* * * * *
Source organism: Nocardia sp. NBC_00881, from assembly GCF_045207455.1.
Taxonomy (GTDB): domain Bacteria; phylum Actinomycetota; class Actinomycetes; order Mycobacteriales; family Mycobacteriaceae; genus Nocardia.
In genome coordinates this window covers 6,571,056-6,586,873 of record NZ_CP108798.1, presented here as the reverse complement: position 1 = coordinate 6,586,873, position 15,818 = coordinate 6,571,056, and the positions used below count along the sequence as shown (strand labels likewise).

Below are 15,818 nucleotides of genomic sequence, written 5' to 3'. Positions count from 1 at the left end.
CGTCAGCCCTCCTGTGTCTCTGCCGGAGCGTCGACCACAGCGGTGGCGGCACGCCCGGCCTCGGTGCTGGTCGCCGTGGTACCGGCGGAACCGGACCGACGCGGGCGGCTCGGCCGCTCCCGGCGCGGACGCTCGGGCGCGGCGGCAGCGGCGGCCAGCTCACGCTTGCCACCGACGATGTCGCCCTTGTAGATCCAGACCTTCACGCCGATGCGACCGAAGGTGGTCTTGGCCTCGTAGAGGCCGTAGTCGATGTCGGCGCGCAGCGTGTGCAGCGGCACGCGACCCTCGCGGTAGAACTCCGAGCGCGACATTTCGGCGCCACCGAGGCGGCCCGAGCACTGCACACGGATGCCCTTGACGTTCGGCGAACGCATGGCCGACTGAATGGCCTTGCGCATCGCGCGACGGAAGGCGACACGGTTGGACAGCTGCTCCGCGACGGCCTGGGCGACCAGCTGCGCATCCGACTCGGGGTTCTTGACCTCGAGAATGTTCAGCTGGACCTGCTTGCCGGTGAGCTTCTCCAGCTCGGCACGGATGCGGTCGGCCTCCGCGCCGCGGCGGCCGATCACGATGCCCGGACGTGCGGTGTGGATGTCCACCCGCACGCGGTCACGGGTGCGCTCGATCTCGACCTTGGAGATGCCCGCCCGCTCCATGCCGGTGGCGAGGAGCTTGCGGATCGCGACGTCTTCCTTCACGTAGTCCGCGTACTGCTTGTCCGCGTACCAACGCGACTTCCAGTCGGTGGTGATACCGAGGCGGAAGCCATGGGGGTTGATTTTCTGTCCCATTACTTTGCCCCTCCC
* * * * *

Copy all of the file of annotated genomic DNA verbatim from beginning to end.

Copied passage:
Source organism: Nocardia sp. NBC_00881, from assembly GCF_045207455.1.
Taxonomy (GTDB): domain Bacteria; phylum Actinomycetota; class Actinomycetes; order Mycobacteriales; family Mycobacteriaceae; genus Nocardia.
In genome coordinates this window covers 6,571,056-6,586,873 of record NZ_CP108798.1, presented here as the reverse complement: position 1 = coordinate 6,586,873, position 15,818 = coordinate 6,571,056, and the positions used below count along the sequence as shown (strand labels likewise).

Below are 15,818 nucleotides of genomic sequence, written 5' to 3'. Positions count from 1 at the left end.
CGTCAGCCCTCCTGTGTCTCTGCCGGAGCGTCGACCACAGCGGTGGCGGCACGCCCGGCCTCGGTGCTGGTCGCCGTGGTACCGGCGGAACCGGACCGACGCGGGCGGCTCGGCCGCTCCCGGCGCGGACGCTCGGGCGCGGCGGCAGCGGCGGCCAGCTCACGCTTGCCACCGACGATGTCGCCCTTGTAGATCCAGACCTTCACGCCGATGCGACCGAAGGTGGTCTTGGCCTCGTAGAGGCCGTAGTCGATGTCGGCGCGCAGCGTGTGCAGCGGCACGCGACCCTCGCGGTAGAACTCCGAGCGCGACATTTCGGCGCCACCGAGGCGGCCCGAGCACTGCACACGGATGCCCTTGACGTTCGGCGAACGCATGGCCGACTGAATGGCCTTGCGCATCGCGCGACGGAAGGCGACACGGTTGGACAGCTGCTCCGCGACGGCCTGGGCGACCAGCTGCGCATCCGACTCGGGGTTCTTGACCTCGAGAATGTTCAGCTGGACCTGCTTGCCGGTGAGCTTCTCCAGCTCGGCACGGATGCGGTCGGCCTCCGCGCCGCGGCGGCCGATCACGATGCCCGGACGTGCGGTGTGGATGTCCACCCGCACGCGGTCACGGGTGCGCTCGATCTCGACCTTGGAGATGCCCGCCCGCTCCATGCCGGTGGCGAGGAGCTTGCGGATCGCGACGTCTTCCTTCACGTAGTCCGCGTACTGCTTGTCCGCGTACCAACGCGACTTCCAGTCGGTGGTGATACCGAGGCGGAAGCCATGGGGGTTGATTTTCTGTCCCATTACTTTGCCCCTCCC